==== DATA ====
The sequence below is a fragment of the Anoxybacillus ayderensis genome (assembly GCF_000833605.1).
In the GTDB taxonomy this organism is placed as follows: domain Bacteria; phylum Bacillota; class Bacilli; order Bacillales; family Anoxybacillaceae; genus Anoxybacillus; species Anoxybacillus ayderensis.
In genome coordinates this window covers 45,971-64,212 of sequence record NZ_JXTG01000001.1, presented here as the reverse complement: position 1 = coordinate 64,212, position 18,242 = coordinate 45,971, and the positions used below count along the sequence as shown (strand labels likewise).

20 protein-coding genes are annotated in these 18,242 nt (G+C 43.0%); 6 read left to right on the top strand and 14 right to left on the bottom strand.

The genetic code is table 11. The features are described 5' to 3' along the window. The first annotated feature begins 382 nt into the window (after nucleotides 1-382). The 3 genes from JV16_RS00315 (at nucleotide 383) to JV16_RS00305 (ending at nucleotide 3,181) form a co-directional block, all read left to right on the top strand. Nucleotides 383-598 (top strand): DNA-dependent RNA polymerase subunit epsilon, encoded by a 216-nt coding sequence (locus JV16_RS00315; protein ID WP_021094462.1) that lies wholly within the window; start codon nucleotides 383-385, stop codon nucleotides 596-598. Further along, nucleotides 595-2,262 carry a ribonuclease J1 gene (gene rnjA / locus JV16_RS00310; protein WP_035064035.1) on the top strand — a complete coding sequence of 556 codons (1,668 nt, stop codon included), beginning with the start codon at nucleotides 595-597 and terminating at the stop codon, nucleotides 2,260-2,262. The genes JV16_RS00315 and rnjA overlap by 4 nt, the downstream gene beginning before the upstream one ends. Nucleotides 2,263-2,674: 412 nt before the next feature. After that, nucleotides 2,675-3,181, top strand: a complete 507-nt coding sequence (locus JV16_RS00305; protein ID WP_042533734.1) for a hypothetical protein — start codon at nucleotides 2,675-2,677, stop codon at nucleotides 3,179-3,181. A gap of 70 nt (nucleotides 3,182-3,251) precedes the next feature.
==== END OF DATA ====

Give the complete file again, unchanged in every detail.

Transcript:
The sequence below is a fragment of the Anoxybacillus ayderensis genome (assembly GCF_000833605.1).
In the GTDB taxonomy this organism is placed as follows: domain Bacteria; phylum Bacillota; class Bacilli; order Bacillales; family Anoxybacillaceae; genus Anoxybacillus; species Anoxybacillus ayderensis.
In genome coordinates this window covers 45,971-64,212 of sequence record NZ_JXTG01000001.1, presented here as the reverse complement: position 1 = coordinate 64,212, position 18,242 = coordinate 45,971, and the positions used below count along the sequence as shown (strand labels likewise).

20 protein-coding genes are annotated in these 18,242 nt (G+C 43.0%); 6 read left to right on the top strand and 14 right to left on the bottom strand.

The genetic code is table 11. The features are described 5' to 3' along the window. The first annotated feature begins 382 nt into the window (after nucleotides 1-382). The 3 genes from JV16_RS00315 (at nucleotide 383) to JV16_RS00305 (ending at nucleotide 3,181) form a co-directional block, all read left to right on the top strand. Nucleotides 383-598 (top strand): DNA-dependent RNA polymerase subunit epsilon, encoded by a 216-nt coding sequence (locus JV16_RS00315; protein ID WP_021094462.1) that lies wholly within the window; start codon nucleotides 383-385, stop codon nucleotides 596-598. Further along, nucleotides 595-2,262 carry a ribonuclease J1 gene (gene rnjA / locus JV16_RS00310; protein WP_035064035.1) on the top strand — a complete coding sequence of 556 codons (1,668 nt, stop codon included), beginning with the start codon at nucleotides 595-597 and terminating at the stop codon, nucleotides 2,260-2,262. The genes JV16_RS00315 and rnjA overlap by 4 nt, the downstream gene beginning before the upstream one ends. Nucleotides 2,263-2,674: 412 nt before the next feature. After that, nucleotides 2,675-3,181, top strand: a complete 507-nt coding sequence (locus JV16_RS00305; protein ID WP_042533734.1) for a hypothetical protein — start codon at nucleotides 2,675-2,677, stop codon at nucleotides 3,179-3,181. A gap of 70 nt (nucleotides 3,182-3,251) precedes the next feature.